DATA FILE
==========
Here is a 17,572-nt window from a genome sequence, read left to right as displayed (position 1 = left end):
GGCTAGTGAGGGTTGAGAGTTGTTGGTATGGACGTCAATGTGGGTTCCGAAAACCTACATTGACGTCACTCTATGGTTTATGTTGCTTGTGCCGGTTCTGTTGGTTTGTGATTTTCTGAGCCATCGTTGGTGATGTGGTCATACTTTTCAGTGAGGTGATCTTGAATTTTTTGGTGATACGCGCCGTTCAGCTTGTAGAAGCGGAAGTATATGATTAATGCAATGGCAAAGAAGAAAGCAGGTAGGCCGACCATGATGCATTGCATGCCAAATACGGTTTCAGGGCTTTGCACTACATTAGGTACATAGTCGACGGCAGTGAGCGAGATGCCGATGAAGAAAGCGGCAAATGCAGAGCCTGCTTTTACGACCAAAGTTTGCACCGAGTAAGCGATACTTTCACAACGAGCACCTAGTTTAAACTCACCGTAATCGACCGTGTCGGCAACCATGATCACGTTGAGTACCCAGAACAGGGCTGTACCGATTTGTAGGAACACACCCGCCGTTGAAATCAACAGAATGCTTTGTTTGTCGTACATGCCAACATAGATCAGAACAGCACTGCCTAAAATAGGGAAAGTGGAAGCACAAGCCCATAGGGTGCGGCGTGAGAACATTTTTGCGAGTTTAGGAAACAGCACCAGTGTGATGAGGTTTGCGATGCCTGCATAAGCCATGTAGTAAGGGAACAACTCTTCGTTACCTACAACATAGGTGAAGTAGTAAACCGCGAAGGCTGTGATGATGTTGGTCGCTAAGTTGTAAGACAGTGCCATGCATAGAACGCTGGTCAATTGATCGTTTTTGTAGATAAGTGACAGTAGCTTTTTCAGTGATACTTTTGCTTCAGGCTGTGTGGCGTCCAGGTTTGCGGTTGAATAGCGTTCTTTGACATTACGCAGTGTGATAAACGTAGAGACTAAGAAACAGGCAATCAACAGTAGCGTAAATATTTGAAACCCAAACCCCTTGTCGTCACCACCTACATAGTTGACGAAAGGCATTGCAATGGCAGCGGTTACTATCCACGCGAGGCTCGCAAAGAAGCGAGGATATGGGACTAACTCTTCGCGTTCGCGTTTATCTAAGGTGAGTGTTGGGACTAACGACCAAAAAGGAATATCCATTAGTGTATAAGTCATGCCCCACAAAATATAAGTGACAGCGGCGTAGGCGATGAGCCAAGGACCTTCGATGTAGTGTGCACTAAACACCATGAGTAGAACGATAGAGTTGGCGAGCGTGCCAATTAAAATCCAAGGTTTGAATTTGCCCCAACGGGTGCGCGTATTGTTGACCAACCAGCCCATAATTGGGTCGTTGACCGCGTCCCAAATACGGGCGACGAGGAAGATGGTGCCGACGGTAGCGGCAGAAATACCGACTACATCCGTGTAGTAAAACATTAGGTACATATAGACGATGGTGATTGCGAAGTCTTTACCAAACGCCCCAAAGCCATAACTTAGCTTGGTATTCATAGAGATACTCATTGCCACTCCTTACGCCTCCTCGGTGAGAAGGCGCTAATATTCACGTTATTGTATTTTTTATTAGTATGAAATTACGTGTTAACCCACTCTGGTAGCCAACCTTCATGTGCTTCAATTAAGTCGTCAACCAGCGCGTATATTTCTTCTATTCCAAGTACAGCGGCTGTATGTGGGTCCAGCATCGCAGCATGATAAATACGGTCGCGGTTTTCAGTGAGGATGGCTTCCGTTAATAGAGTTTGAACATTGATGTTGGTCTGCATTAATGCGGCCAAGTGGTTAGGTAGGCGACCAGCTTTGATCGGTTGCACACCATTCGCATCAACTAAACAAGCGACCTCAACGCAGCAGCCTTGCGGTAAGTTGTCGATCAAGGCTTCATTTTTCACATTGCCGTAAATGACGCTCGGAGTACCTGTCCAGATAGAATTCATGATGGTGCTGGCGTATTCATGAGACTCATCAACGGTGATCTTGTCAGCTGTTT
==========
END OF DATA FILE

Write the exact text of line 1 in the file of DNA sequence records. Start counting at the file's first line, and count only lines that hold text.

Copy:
Here is a 17,572-nt window from a genome sequence, read left to right as displayed (position 1 = left end):